I have run twelve days in a row.
When I get my run in yet today, that will be day thirteen. When I complete my 5k race tomorrow, I will have run officially two weeks in a row without a day off.
After about eight days I realized this is the first time in awhile I’ve run more than a week straight. Then I thought it would be a fun challenge to see how many days in a row I can run. I coach boys cross country and a few days ago I posted on our team Facebook page, “Feeling pretty good that I’ve run 8 days in a row…I wonder how long I can keep this streak going? Anyone on the team want to challenge me?” A few kids on the team “liked” my challenge, so we’ll see what happens. Putting my crazy goal out there makes me more accountable and will make me think twice before taking a day off.
I truly feel running everyday is NOT a bad thing, but it’s not for everyone. I require it of my own team. I was raised by a hall-of-fame coach for a father who ingrained in me that if you want to be a competitive runner, such as a varsity cross country athlete or serious marathoner, you run everyday. Some runners don’t have the desire to compete at this level or have the time to train in this manner. If your goal is to become a better runner, and you have racing goals in mind, running everyday is the ultimate way to improve. If you consider yourself purely a recreational runner, missing days is fine.
The problem with taking days off, is you get in the habit of making excuses and skipping your run when you have an “off day.” What if you wake up and feel it is an “off day” on a race day? Are you going to give up before you even start? No. If you get used to running on days where you feel sluggish, tired, or just not in the mood to run, you realize you can still do it, and you can still perform well. Most times you feel better at the end of the run than when you started. The hardest part is the starting.
If you decide to give everyday running a try, make sure to alternate your stress-recovery routine. Never run two hard days in a row. The day after a hard run or speed workout an easy run can help you recover faster than a day off, because it flushes the lactic acid out and loosens up the muscles. Even though I am often tired and sore the day after a hard run, an easy day of running improves my overall physical and mental state. Some days I might only run one or two miles, and that is enough to get my heart rate up, my blood flowing, and my body loosened up for my next harder run.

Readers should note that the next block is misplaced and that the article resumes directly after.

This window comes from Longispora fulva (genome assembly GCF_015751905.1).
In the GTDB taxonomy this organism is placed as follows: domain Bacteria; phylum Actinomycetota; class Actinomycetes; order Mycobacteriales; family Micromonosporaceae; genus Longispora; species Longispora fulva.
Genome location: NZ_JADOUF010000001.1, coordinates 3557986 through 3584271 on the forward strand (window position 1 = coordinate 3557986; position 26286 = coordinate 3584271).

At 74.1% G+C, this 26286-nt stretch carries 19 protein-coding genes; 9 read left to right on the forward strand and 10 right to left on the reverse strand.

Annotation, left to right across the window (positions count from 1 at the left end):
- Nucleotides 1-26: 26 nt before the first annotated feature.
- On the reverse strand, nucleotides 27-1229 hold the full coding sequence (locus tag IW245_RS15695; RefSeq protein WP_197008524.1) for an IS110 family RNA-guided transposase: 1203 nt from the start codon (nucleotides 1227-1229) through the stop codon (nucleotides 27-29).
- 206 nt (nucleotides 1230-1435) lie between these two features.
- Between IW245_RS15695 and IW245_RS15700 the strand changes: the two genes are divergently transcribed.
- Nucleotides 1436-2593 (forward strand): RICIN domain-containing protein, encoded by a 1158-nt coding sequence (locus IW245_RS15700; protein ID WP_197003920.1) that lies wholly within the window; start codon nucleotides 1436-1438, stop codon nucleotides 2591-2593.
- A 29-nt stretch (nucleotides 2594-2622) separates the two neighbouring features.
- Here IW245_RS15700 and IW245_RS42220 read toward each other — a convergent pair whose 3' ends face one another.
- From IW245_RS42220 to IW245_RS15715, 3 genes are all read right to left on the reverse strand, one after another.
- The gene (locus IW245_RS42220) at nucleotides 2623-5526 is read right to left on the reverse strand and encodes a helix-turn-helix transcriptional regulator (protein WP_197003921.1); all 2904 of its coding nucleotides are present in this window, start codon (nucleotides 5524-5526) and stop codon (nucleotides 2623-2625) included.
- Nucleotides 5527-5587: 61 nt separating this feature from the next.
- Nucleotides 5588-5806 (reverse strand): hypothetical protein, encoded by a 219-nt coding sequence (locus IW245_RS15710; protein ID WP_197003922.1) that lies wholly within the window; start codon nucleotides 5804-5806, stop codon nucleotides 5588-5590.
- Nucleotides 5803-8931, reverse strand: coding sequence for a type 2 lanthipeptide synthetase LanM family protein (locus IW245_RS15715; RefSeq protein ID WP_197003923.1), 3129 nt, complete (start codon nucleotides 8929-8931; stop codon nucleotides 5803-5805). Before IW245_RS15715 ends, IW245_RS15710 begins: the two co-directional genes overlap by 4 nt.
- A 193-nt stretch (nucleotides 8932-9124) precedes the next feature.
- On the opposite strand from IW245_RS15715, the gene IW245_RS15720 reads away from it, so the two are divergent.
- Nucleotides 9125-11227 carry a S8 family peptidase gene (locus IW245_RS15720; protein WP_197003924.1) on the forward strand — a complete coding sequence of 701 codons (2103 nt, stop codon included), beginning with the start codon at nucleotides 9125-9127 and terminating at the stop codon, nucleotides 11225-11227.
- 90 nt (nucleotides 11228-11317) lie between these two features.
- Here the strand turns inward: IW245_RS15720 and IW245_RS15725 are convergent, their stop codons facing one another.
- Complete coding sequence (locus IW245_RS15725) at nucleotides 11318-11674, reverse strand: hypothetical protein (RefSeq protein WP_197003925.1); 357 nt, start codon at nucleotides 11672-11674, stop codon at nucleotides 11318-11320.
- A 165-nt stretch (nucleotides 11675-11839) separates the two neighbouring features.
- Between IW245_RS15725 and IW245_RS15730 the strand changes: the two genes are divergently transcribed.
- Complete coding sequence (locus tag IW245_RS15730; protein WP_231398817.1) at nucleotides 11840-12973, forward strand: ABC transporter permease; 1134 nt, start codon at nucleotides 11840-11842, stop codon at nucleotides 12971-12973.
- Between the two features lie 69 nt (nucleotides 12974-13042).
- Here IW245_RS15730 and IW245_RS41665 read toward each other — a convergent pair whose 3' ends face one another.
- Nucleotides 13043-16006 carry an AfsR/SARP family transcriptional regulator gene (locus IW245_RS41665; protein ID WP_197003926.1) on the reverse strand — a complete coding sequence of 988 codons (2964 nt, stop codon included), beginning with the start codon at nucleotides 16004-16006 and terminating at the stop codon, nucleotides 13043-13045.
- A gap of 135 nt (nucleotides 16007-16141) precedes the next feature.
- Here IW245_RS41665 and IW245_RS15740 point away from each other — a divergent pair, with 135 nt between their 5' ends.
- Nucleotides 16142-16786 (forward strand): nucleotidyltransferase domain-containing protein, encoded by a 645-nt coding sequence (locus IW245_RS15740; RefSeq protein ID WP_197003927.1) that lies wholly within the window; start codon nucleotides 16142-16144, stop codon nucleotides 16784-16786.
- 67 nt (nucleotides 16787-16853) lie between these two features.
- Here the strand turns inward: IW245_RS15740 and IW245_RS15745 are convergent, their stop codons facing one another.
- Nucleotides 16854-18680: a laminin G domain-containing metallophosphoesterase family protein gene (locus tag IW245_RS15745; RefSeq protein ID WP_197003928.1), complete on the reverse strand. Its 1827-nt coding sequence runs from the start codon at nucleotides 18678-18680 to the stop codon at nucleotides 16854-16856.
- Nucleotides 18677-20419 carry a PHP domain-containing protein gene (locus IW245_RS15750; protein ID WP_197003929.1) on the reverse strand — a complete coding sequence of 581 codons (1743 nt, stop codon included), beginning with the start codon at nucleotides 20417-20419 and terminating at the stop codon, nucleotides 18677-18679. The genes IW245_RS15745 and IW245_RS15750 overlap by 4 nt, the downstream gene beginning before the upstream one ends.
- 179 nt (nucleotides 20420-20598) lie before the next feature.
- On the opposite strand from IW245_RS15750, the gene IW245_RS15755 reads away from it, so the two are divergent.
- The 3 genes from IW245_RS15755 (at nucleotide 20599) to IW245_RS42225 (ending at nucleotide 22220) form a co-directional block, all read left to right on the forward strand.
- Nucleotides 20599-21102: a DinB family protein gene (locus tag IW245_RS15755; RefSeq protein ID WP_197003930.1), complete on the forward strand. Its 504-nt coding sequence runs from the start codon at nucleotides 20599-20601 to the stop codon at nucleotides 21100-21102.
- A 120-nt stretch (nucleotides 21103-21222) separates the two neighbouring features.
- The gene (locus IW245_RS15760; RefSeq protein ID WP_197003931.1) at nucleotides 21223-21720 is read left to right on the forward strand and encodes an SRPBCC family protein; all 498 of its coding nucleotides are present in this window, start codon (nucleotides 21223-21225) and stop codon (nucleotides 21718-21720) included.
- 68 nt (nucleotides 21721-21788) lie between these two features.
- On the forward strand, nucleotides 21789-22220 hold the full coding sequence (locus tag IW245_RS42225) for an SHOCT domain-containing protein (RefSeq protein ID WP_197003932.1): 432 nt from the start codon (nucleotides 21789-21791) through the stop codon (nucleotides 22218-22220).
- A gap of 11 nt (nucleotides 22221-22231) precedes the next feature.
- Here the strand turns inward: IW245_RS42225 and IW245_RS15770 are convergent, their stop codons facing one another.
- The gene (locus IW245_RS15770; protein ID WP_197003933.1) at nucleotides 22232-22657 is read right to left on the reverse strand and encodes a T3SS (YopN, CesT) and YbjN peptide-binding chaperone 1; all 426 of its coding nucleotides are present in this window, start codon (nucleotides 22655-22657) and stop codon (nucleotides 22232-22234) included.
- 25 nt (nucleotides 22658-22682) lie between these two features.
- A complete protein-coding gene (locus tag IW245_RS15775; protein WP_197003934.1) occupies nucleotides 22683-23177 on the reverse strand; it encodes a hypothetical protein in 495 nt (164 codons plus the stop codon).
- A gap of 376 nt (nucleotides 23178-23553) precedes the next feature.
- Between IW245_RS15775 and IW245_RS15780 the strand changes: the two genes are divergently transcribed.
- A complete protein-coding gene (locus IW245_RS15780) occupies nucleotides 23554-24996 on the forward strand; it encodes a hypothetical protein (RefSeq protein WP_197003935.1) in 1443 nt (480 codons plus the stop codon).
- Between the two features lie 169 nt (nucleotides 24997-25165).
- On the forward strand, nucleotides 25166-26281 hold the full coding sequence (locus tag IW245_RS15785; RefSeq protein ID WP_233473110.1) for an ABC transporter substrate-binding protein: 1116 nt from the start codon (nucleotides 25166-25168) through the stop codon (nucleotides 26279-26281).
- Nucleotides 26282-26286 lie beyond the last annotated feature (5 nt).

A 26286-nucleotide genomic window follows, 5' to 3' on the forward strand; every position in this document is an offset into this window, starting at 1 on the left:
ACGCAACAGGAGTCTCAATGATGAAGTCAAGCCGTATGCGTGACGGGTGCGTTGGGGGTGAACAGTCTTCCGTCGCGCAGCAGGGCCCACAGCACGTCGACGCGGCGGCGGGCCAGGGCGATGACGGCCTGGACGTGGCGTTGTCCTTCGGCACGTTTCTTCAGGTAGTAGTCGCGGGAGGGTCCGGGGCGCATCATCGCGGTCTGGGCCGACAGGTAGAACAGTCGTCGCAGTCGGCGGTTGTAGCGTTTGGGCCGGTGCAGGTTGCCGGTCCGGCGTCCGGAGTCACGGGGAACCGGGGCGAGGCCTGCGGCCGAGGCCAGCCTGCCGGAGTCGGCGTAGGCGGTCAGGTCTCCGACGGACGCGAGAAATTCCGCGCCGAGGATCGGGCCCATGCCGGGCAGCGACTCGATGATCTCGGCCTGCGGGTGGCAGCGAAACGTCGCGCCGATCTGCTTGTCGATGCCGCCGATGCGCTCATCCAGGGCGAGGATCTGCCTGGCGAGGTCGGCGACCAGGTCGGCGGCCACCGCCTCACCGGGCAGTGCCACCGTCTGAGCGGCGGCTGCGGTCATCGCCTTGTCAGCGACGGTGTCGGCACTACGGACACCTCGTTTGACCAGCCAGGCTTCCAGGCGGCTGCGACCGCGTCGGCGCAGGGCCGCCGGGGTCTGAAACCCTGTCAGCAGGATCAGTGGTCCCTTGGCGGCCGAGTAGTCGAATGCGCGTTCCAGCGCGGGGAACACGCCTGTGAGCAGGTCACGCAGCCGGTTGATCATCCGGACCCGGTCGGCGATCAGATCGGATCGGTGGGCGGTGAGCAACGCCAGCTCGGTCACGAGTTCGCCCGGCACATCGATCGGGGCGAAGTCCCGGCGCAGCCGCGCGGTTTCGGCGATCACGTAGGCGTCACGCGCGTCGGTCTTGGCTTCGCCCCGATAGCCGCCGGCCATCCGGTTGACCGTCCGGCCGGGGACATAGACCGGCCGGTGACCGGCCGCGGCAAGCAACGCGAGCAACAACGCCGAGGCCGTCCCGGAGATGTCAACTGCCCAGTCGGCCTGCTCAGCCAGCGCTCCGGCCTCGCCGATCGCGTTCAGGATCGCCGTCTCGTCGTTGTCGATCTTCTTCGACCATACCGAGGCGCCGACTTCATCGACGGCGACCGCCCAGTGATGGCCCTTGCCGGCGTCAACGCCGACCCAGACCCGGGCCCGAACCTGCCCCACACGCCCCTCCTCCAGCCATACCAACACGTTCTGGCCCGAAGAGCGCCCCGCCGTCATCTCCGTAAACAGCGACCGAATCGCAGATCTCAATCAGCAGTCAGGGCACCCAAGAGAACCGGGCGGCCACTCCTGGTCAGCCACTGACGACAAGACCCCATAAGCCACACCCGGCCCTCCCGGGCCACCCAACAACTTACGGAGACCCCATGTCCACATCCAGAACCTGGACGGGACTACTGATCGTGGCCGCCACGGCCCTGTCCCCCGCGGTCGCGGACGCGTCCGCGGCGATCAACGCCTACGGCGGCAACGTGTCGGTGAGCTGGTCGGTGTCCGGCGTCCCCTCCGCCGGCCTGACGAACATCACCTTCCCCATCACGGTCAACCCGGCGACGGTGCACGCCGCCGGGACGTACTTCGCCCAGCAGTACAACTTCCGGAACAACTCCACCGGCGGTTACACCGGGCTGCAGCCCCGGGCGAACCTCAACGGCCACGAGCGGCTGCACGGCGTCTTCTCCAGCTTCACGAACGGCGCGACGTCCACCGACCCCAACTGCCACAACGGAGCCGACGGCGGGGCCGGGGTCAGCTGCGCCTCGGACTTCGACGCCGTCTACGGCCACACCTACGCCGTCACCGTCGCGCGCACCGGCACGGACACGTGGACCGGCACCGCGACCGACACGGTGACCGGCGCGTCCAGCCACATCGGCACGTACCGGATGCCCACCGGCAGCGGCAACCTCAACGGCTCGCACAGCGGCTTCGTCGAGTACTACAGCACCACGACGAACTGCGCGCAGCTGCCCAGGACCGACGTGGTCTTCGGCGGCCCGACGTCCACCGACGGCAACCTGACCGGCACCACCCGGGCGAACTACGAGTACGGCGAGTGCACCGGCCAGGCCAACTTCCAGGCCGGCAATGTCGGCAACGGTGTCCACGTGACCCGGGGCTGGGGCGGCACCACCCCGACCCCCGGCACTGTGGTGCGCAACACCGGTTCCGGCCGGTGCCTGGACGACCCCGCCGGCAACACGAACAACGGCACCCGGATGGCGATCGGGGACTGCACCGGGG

Running everyday has many benefits:
1. You create a habit of running. It becomes a part of your lifestyle. Therefore, you are more likely to stick with it. I’ve noticed it carries over to other healthy decisions such going to bed at a reasonable time, starting my day earlier, not having that second glass of wine, and eating better.
2. Your body gets stronger by adapting to running through fatigue. For example, marathoners run as many as 20 miles in a single training run. In order to feel fresh, many take the day off before a long training run. Instead of resting, run a six miler the day before. That way your body is slightly fatigued for your long run. Come race day, your body will be more prepared because the twenty miler you ran in preparation will simulate the last twenty miles of the race as opposed to the first twenty. Whatever the race distance, everyday running will allow your body to simply perform better in the latter portion of the race as it gets fatigued.
3. You have a mental edge. My team trains with the attitude that when they step up to the line, they know they worked harder than anyone else there. The late, great Steve Prefontaine said, ”I’m going to work so that it’s a pure guts race at the end, and if it is, I am the only one who can win it.” If you know you’ve put the work in, you will race tougher. The person that trained harder is usually more confident in digging deeper. Distance running is unbelievably mental. After training for many many days in a row, someone else is going to have to work awfully hard to beat me.
I’m not sure how long my running streak will last. At some point I may get injured, sick, have travel plans, or simply be too busy to get in my daily run. I’ll continue to train to be the best runner I can be and set a good example for my team. I won’t beat myself up if I miss a day, but you can bet I will run the next day. Now I’m off to complete day thirteen.